Cancer spreads when exposed to air. Underwire bras cause breast cancer. Cancer is always lethal.

No. No. And no, again.

These are but a few of the myths and misconceptions that patients bring to the doctor’s office, according to four of the region’s top cancer specialists.

“There is no evidence that cancer will spread during routine cancer surgery when it is exposed to air,” said Alexander Kutikov, chief of the division of urology and urologic oncology at Fox Chase Cancer Center.

“It may be a myth propagated from the days before CAT scans when doctors would open up a patient, find cancer that they didn’t expect, and then, all of a sudden, the patient would learn that the cancer had spread,” said Jerry McCauley, chief of the division of nephrology at Thomas Jefferson University Hospitals.

“But the reality is that exposing a tumor to air doesn’t change anything; tumors get plenty of their own oxygen through your bloodstream,” he said.

Other myths can be based on questionable or erroneous information passed along by family or friends. Or the internet.

According to a 2018 study of 150 videos about prostate cancer on YouTube (drawn from a pool of 600,000), 115 videos (77 percent) “contained biased or poor-quality information.” Despite this, these videos were viewed by more than six million people.

Below are a few common cancer myths, debunked:

Cancer is a lethal disease that must be treated immediately. The word “cancer” carries such a stigma, Kutikov said, that many patients believe this is true. But while certain cancers remain life-threatening, others do not.

“With a lot of prostate cancers, we now know they don’t actually need to be treated, and the safest thing is to monitor and treat them only as things progress,” he said. “I often see low-risk prostate cancers where the chances of dying from the disease over the next 15 years are lower than 1 percent, lower than the risk of getting into a car and driving to an appointment.”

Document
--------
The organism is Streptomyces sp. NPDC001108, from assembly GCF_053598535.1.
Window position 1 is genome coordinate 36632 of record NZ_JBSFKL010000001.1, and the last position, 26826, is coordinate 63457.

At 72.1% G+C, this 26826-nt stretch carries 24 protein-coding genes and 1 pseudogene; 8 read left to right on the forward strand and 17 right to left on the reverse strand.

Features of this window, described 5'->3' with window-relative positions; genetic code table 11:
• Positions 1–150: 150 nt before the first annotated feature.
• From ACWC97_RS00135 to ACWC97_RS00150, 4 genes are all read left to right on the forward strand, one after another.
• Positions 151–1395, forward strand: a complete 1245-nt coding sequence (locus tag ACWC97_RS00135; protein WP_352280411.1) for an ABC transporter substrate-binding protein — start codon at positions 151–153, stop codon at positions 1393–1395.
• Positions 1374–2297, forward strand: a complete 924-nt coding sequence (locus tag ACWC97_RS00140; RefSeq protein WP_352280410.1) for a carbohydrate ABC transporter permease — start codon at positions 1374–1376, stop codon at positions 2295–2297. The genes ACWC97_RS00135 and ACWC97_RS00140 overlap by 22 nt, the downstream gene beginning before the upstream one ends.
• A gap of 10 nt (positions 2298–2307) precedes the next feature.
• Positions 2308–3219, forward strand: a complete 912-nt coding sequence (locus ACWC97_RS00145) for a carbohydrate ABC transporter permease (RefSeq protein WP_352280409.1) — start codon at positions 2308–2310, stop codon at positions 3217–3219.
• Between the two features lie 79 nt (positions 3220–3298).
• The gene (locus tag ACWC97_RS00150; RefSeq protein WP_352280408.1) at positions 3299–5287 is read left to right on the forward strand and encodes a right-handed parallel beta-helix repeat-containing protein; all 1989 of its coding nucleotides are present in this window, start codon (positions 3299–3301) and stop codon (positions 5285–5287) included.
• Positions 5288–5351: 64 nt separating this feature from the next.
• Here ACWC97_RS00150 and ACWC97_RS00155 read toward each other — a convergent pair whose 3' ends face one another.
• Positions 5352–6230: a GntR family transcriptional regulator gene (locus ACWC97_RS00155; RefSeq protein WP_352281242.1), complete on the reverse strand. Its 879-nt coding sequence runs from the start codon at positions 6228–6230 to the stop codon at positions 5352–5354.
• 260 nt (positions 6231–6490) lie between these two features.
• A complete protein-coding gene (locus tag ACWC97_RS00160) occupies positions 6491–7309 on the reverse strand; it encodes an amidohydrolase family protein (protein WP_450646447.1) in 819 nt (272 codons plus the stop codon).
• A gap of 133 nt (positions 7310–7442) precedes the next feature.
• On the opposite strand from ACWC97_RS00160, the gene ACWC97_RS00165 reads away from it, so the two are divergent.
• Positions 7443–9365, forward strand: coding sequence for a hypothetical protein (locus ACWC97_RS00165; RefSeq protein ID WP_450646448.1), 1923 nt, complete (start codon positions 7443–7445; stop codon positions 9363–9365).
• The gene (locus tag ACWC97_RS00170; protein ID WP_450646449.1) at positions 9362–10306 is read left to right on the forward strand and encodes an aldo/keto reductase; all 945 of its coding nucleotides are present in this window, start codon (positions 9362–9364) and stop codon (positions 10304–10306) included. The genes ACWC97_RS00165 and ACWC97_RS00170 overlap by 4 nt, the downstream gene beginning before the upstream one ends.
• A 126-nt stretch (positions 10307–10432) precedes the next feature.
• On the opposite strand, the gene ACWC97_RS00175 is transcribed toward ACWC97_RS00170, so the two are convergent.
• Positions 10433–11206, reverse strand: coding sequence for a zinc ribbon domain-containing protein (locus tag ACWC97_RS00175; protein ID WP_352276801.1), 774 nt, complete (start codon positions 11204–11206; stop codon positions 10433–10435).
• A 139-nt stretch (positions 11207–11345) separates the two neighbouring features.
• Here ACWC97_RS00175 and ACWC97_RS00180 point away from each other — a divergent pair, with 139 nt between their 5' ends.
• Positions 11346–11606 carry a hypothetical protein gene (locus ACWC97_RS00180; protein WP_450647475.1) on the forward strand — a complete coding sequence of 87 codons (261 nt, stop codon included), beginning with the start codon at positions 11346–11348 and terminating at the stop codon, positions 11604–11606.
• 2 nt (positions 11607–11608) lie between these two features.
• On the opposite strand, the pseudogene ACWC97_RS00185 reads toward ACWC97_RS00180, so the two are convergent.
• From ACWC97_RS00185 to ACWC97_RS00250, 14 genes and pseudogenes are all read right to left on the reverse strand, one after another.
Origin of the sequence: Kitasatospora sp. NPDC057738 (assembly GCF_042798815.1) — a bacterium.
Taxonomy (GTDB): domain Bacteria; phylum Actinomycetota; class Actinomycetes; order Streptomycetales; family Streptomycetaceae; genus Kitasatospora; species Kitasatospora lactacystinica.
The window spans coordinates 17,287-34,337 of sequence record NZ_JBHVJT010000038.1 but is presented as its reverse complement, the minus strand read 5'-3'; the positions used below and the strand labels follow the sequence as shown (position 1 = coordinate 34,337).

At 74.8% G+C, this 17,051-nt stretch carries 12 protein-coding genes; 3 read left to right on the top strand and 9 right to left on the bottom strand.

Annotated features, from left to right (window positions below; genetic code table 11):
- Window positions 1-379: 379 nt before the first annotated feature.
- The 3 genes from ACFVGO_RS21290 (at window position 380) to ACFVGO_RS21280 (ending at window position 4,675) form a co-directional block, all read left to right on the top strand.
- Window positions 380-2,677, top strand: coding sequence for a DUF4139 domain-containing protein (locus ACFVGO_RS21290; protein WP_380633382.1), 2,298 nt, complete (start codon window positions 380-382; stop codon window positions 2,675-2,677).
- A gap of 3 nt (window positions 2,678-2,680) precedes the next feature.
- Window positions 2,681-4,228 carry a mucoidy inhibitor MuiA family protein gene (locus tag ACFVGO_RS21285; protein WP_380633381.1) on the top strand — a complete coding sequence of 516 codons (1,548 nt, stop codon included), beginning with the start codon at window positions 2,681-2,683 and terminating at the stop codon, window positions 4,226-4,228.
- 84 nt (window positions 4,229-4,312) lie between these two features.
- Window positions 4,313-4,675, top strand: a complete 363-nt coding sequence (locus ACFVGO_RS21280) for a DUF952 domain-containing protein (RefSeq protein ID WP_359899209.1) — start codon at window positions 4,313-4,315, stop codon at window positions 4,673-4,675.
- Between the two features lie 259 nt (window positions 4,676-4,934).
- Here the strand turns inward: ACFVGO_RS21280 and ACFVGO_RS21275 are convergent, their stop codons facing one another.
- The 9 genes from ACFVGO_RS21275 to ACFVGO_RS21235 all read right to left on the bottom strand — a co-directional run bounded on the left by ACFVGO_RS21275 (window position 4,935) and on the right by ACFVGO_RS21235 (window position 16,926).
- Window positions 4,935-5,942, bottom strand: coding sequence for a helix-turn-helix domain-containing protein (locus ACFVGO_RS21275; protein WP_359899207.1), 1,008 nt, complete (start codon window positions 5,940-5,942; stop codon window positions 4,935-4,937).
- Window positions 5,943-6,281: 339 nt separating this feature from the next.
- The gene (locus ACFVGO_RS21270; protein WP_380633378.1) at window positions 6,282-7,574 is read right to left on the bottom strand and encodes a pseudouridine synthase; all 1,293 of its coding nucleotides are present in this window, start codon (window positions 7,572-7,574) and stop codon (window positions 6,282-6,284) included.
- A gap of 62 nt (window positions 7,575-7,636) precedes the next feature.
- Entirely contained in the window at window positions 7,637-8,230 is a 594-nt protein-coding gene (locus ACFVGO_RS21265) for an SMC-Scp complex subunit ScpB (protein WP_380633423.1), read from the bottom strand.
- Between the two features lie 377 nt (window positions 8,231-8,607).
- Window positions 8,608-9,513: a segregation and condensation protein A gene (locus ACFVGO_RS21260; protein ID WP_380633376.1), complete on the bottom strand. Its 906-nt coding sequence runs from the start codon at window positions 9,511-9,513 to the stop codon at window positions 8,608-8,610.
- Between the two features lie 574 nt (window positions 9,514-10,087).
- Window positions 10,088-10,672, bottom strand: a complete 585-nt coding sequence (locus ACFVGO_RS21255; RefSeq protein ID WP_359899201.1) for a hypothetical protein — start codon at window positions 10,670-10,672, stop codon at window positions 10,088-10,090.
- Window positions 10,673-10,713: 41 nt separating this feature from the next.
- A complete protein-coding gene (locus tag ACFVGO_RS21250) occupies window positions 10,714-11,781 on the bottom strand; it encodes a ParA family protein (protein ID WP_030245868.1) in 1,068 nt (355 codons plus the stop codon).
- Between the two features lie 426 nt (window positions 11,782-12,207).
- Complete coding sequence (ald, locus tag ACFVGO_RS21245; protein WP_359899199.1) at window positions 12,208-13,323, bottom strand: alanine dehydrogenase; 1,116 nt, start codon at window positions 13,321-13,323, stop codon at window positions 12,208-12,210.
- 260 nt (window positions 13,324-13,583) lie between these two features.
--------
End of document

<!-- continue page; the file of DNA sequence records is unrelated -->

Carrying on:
He also notes that there are lots of cancers for which it’s known that the cure can be worse than monitoring.

“If a treatment’s side effects are going to be life-changing for folks, there’s sometimes a big deliverable in delaying it.”

Alex Kutikov is a urologist at Fox Chase Cancer Center.
Fox Chase
Alex Kutikov is a urologist at Fox Chase Cancer Center.

Mammograms cause cancer. While important to discuss, this isn’t true, said Emily Conant, chief of the division of breast imaging at the Hospital of University of Pennsylvania.

“Women need to know that mammograms use a special kind of low-dose X-ray that has never been shown to cause cancer,” she said.

Compression during a mammogram can injure breast tissue. Few women enjoy a mammogram screening, which can be particularly uncomfortable for premenopausal women and those expecting a period. But “breast compression actually decreases the number of X-rays that we need to get through the breast tissue to see everything and to find out if there is anything of concern,” Conant said. “And it does not injure breast tissue.”

Women without a family history of breast cancer rarely get the disease. “Over the years, we’ve greatly improved our understanding of family history, risk assessment, and how to personalize screening based on a woman’s individual family history and risk,” Conant said. “But it remains true that most women who get breast cancer have no family history or no genetic reason that we can determine right now. That’s about 75 percent of women, which means that because it doesn’t run in your family doesn’t mean you shouldn’t be screened.”

All men do (or don’t) require screening for prostate cancer. Prostate-specific antigen PSA screening "is a complex issue and many people have very strong opinions — pro-screening or anti-screening,” Kutikov said. “Patients often arrive in the office with a preconceived notion about what is better or worse.”

The truth is that screening is a very individualized decision based on the patient’s profile. “There is no blanket decision,” he said. “But sometimes it requires a bit of a discussion with a patient who comes in with their mind made up.”

When it comes to prostate cancer, one kind of treatment is best. Once again, the truth is more nuanced. “Radiation or surgery can have success, but sometimes a patient’s experience has given them a very strong reaction against that modality.” For example, some people may insist that they will “never have radiation,” based on outdated notions of what radiation requires, while both radiation and surgical techniques have undergone vast improvement over the years.